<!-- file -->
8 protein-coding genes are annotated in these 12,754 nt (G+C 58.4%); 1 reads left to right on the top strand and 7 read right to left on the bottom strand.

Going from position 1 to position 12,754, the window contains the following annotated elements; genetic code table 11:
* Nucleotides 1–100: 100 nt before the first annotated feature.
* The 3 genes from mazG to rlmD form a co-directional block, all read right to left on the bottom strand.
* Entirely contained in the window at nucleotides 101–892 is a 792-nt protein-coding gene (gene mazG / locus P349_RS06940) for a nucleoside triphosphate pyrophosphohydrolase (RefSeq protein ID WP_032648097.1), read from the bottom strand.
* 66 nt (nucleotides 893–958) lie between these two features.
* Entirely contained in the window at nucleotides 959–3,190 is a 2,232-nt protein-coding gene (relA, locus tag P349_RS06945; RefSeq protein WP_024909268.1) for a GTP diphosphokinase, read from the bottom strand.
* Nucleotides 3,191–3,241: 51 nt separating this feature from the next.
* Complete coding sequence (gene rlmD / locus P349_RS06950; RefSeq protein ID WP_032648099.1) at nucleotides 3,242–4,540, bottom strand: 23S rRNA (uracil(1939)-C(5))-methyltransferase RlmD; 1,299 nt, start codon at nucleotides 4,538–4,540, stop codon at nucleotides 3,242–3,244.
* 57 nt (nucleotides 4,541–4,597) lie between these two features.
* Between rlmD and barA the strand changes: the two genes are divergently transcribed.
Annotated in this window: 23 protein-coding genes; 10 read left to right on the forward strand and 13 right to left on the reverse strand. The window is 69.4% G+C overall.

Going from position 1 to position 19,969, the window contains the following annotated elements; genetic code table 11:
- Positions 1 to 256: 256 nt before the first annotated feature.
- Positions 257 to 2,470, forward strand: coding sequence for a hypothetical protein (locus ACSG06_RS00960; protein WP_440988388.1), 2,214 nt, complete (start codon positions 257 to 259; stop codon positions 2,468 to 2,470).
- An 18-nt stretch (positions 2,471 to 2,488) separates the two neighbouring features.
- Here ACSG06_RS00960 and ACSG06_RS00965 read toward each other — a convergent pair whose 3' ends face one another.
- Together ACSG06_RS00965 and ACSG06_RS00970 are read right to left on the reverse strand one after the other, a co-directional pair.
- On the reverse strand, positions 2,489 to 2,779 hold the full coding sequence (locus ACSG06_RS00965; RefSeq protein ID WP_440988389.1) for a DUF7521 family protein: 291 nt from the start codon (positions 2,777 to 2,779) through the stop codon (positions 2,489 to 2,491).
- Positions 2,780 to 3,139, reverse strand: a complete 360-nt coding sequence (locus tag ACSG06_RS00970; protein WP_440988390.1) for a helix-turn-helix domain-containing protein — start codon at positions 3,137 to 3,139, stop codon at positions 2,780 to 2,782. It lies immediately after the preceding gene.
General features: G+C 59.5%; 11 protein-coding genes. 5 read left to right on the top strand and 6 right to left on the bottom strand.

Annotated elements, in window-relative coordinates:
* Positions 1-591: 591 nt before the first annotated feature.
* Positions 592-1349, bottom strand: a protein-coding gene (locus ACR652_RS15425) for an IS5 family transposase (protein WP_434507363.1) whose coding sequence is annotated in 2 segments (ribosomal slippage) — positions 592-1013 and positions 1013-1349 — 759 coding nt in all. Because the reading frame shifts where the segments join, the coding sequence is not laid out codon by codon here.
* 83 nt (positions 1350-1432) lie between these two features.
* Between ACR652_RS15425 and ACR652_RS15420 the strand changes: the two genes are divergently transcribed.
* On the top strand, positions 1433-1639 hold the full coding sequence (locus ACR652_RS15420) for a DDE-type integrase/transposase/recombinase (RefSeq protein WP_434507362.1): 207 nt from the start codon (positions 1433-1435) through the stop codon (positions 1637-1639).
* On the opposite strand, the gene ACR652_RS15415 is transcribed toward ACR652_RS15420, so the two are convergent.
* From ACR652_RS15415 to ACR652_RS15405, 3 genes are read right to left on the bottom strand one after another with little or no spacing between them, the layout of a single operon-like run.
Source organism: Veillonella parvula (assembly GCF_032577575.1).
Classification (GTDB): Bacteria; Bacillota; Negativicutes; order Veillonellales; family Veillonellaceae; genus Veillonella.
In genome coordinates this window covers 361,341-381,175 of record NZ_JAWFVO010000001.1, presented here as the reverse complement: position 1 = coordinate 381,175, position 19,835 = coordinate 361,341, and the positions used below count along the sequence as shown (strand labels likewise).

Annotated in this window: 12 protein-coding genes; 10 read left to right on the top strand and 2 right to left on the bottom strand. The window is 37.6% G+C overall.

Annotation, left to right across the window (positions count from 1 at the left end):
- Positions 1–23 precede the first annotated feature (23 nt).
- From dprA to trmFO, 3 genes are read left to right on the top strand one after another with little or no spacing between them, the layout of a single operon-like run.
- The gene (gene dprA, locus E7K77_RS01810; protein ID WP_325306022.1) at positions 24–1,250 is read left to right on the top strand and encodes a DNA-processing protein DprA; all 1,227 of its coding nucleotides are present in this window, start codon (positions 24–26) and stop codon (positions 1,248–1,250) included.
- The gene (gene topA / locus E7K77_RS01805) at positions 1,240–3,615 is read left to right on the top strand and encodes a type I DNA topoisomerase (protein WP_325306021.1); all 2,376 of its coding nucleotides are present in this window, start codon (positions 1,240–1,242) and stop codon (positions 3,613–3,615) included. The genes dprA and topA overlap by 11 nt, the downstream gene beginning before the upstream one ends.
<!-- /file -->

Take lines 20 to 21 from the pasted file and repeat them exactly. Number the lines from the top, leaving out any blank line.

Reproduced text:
- Positions 2,780 to 3,139, reverse strand: a complete 360-nt coding sequence (locus tag ACSG06_RS00970; protein WP_440988390.1) for a helix-turn-helix domain-containing protein — start codon at positions 3,137 to 3,139, stop codon at positions 2,780 to 2,782. It lies immediately after the preceding gene.
General features: G+C 59.5%; 11 protein-coding genes. 5 read left to right on the top strand and 6 right to left on the bottom strand.